Fall Canning-Pickled Corn Relish

I visited the Columbia City Farmer's Market on Wednesday and everything looked fantastic! I got a little distracted by the pastries, bread, cheese, but I finally got around to the items on my list: corn, red bell peppers, and green bell peppers.

There is really nothing in the world like fresh sweet corn. In fact, America is one of the few countries in the world that eats(and enjoys) corn on the cob. Most of the rest of the world eats their corn after it is dried and processed. Here is a recipe that will conserve the crunch of sweet corn well into the winter months.

Pickled Sweet Corn Relish

3 ears of sweet corn, husked and cut from the cob (about 2 1/2 cups of kernels)
1 red bell pepper, diced (about 2/3 cup)
1 green tomato or green bell pepper, diced (about 2/3 cup)
4-5 ribs celery, diced(about 2/3 cup)
1 small onion, diced (about 1/3 cup)
1 1/4 cup 5% acidity vinegar (white or apple cider, your choice!)
1 1/2 teaspoons Pickling Salt
1/2 teaspoon celery seed
1/2 teaspoon dry mustard powder
1/4 teaspoon turmeric powder
1/2 cup brown sugar, or to taste

Makes about 6 half-pints or 3 pints. Recipe may be doubled.

*  TIP: When you dice the peppers, tomato, celery and onion, try to match the size of your corn kernels. Otherwise, the largest pieces will work their way to the top of the jar!

Combine corn, pepper(s), tomato, celery, onions, vinegar, salt, and celery seed in a saucepan. Bring to boil and simmer 5 minutes, stirring occasionally. Mix mustard and turmeric in 1/2 cup of the simmered mixture. Add this mixture to the hot mixture. Simmer another 5 minutes. If desired, thicken mixture with flour paste (1/4 cup flour blended in 1/4 cup water) and stir frequently. Stir in 1/4 cup brown sugar and taste- add more sugar if desired. Fill hot jars with hot mixture, leaving 1/2- inch headspace. Remove air bubbles and adjust headspace if needed. Wipe rims of jars with a dampened clean paper towel. Adjust lids and process. 15 minutes for pints or half pints.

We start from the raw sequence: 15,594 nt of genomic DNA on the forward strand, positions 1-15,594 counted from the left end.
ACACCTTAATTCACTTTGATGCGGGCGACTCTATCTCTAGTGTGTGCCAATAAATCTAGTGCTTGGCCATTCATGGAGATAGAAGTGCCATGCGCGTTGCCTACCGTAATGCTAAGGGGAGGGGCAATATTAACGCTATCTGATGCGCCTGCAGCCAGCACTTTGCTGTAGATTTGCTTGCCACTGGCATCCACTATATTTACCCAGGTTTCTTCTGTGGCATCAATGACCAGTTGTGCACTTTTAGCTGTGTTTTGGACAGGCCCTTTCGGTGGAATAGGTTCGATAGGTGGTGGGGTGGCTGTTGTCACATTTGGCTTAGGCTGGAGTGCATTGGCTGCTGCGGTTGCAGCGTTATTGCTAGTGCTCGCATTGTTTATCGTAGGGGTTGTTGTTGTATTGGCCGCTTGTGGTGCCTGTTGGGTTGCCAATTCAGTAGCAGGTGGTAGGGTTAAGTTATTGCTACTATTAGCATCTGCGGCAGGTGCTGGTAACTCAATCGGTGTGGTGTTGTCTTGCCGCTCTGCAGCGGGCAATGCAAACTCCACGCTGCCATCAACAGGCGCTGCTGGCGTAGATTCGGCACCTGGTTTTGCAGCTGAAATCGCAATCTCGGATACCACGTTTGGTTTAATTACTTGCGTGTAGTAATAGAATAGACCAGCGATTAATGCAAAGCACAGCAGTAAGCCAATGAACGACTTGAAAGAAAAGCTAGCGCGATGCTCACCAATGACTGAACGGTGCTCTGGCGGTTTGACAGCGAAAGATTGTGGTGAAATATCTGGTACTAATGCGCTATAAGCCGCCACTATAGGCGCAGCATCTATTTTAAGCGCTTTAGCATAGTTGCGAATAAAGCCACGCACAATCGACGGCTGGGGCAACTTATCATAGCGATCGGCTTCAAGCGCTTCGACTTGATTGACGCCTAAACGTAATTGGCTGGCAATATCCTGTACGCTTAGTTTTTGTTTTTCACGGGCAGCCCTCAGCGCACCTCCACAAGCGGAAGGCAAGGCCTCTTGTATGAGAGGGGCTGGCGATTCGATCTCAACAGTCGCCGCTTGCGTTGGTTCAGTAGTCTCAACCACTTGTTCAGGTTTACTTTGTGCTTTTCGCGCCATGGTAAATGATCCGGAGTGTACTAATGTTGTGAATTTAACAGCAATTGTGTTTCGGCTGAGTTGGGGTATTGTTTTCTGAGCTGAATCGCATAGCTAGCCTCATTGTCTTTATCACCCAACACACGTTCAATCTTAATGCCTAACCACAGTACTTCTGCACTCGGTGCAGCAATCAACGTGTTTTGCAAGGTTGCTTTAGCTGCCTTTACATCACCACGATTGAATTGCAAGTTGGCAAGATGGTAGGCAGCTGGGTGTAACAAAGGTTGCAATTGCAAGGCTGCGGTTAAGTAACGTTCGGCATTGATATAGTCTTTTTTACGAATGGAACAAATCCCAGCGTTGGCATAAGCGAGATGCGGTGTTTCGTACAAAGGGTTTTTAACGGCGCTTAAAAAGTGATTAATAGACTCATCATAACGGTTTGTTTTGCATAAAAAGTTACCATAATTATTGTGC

Don't toss the waste out yet! There is one more project you may want to try...

Corn Cob Jelly

3 naked corn cobs
golden silk from the corn--discard the browned silk
Water to cover
2 tablespoons Ball Low/No Sugar Pectin 
2 cups sugar (white or brown)
1 tablespoon lemon or lime juice
1 drop yellow food coloring, if desired


Makes about 3 half-pints. Recipe may be doubled.

* TIP: In a sauce pan, measure 2 cups of water. Mark the level on the pan and  then proceed. This will show you when the juice is reduced enough.

Place your corn cobs and silk in a sauce pan and add enough water to cover them. Bring to a boil and simmer on low heat for 1 hour. Remove the cobs and continue to simmer uncovered until the liquid is reduced to 2 cups. Strain the liquid and return to the sauce pan. Mix pectin and sugar together and add to the hot corn juice. Add lemon or lime juice and food coloring(optional).

Bring to a full rolling boil and test the set by dribbling a little jelly onto a cold dinner plate. Tip the plate sideways to see how well the jelly is set. Taste the jelly--you can add more sugar if desired.  When the gel and sweetness are perfect pour the jelly into sterile half-pint jars, leaving 1/4 inch headspace. Wipe rims of jars with a dampened clean paper towel. Adjust lids and process. 5 minutes for half pints.

99 Products to Make at Home: Apple Sauce to Zucchini Pickles!


Home Canning Facts:

1) Home Canning is Thrifty!